Deon Taylor has recently directed thrillers, including Traffik (2018) and The Intruder (2019). Both were films centered on black women on the run from home invaders. Both films end with the black women becoming empowered to fight back against the invaders or bad guys. This film is not that far flung. It starts off with the black woman already empowered to some degree. It makes her a police officer and puts this police woman in the line of fire, testing how a lone police woman in hostile territory escapes or survives her dangerous situation. Of all three of these films, this one is by far the best that Taylor has done.
Ever since the formation of the Black Lives Matter movement in 2013, there has been increased attention on the relationship between the police and the African-American community, which some would describe as a contentious relationship or a tense relationship to say the least. Given the title of this film, it seems as if it’s going to comment on the Black Lives Matter movement, which arguably it does but not in the way that the movement regards. Black Lives Matter has been about police officers shooting unarmed black people, but those shootings wouldn’t be described as necessarily premeditated or first-degree murder. Black Lives Matter cases would involve at most second-degree murder, involuntary manslaughter or what cops would argue as justifiable homicide. None of those things are at issue in this film, written by Peter A. Dowling. What’s at issue is a clear example of first-degree murder.
Naomie Harris (Moonlight and Skyfall) stars as Alicia West, a former soldier in the military who is now working her first year as a rookie police officer in the New Orleans Police Department. She was born in the Big Easy and was specifically from the 9th Ward, the area famous for being ravaged by Hurricane Katrina in 2005. She left to go on tour in the military not that long after and she has been gone for over 10 years. She’s now finally back and patrolling the streets upon which she grew up. It’s weird for her because she’s recognizing people she hasn’t seen in years but because of the uniform she wears, those people see her as an outsider. There’s tension there as a result.
When her partner takes a personal day, she’s assigned to another veteran cop. She tags along with him. He drives her to a warehouse somewhere deep in the 9th Ward. She’s told to wait in the patrol car. When she hears gun shots, she goes inside the warehouse. She then sees a narcotics cop execute an unarmed black man. As mentioned, it’s not second-degree murder or justifiable homicide. It is in fact an execution. Alicia’s body camera was turned on, so she captures the first-degree murder on video. The narcotics cops see her and go after her, trying to kill her and get the body camera back. The rest of the film becomes about Alicia attempting to flee, as well as doing what she can to expose these corrupt cops and bring them to justice.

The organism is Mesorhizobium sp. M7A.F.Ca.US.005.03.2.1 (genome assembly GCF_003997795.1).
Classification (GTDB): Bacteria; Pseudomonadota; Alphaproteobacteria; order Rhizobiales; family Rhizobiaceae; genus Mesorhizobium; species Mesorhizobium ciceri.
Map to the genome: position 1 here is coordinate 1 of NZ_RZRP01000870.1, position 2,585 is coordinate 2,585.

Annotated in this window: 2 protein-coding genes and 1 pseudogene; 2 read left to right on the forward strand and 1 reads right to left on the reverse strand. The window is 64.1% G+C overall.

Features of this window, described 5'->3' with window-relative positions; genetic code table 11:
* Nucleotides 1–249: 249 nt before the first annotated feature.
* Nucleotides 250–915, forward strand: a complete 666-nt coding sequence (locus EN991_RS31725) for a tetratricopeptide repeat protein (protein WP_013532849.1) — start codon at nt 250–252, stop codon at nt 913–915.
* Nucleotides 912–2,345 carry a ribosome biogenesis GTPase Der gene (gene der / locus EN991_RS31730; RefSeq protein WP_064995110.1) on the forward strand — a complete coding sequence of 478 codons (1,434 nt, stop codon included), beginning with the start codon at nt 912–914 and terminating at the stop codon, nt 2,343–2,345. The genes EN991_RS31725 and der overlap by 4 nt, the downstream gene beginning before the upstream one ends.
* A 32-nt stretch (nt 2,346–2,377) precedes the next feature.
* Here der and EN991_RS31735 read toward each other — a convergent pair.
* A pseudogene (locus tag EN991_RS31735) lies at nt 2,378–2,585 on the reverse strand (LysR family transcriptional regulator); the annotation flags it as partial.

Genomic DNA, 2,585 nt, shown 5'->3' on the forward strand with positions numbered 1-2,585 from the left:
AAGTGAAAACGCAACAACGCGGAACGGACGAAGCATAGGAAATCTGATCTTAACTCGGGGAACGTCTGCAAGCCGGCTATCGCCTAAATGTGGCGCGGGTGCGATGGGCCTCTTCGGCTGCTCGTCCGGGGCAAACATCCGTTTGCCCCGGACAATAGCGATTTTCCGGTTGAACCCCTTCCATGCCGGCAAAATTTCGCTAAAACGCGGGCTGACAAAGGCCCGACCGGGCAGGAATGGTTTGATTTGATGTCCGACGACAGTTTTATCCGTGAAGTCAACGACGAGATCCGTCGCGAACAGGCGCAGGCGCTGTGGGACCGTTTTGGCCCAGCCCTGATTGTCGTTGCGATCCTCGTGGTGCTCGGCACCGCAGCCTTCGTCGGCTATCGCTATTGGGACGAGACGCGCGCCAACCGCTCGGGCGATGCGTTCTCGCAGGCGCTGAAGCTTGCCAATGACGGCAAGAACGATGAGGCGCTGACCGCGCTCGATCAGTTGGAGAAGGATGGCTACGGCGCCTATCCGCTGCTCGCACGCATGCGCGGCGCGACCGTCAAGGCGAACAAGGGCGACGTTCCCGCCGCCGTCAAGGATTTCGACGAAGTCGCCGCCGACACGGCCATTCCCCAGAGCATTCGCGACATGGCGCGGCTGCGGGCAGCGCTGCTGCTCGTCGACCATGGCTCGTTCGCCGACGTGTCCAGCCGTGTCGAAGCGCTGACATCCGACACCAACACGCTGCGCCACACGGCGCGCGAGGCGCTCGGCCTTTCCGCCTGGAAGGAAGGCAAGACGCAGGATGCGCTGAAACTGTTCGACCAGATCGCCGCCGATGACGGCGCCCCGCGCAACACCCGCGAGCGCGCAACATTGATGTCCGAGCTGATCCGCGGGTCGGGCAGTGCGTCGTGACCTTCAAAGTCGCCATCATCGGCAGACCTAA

It’s then that the film becomes like so many films or TV shows about corrupt cops of which there are many. It has its thrilling moments, but arguably isn’t better or as enlightening as films like Serpico (1973), Cop Land (1997) or Training Day (2001). Certain white cops and white people in general here are simply meant to be racist, selfish or opportunistic. With the possible exception of Kevin Jennings, played by Reid Scott (Veep and The Big C), there isn’t much depth to these corrupt cops, not the kind of depth seen in shows like The Shield (2002) or Shades of Blue (2016).
The shows or even aforementioned films don’t have an African-American cop at its center, dealing with the kind of racism at play. Nor do they have a black woman at its center. Shows like The Shield had those things on the periphery but never as its center. This one does. This film even begins as other recent films addressing the Black Lives Matter issue directly like Cory Bowles’ Black Cop (2018) or Reinaldo Marcus Green’s Monsters and Men (2018). We see the scene of the black person being stopped by white cops who act aggressively toward that black person. They change their tunes when they realize the black person is a cop too.
The film never really goes deeper than that scene. It reduces the whole issue down to “us versus them.” Monsters and Men provided perspectives that made the situation feel three-dimensional. Here, things come across as incredibly flat. Taylor’s film then simply becomes a video game or any kind of sport where it’s just about getting the ball to some place on the court or field. In this case, the ball is the body camera footage. As just an adrenaline rush in that regard, the film moves along fairly well.
I did appreciate the moments that director Taylor took to let his actors here shine. Tyrese Gibson (The Fate of the Furious and Transformers) co-stars as Milo Jackson aka Mouse. He’s the owner or manager of a convenience store in the 9th Ward. He’s also a former friend of Alicia who gets pulled into the action here. He has an interaction with police that underscores the fear and the dehumanization that many in the black community feel as a result of contact with police. He got a real poignant moment to express those emotions and it was touching.
Nafessa Williams (Black Lightning and Twin Peaks) plays Missy, the girlfriend of a local drug dealer. She gets to express what it’s like for certain black folks who feel trapped in ghetto areas and have to be tough to survive. Mike Colter (Luke Cage and The Good Wife) also co-stars as Darius, the aforementioned drug dealer who is a big presence in the 9th Ward. His character is a criminal, but he does get a moment to redeem himself, as well as express being a loving father-figure and protector of young black men who are more afraid of the cops than they are the drug dealers. He’s emblematic of the weird contradiction.
Rated R for violence and language.
Running Time: 1 hr. and 48 mins.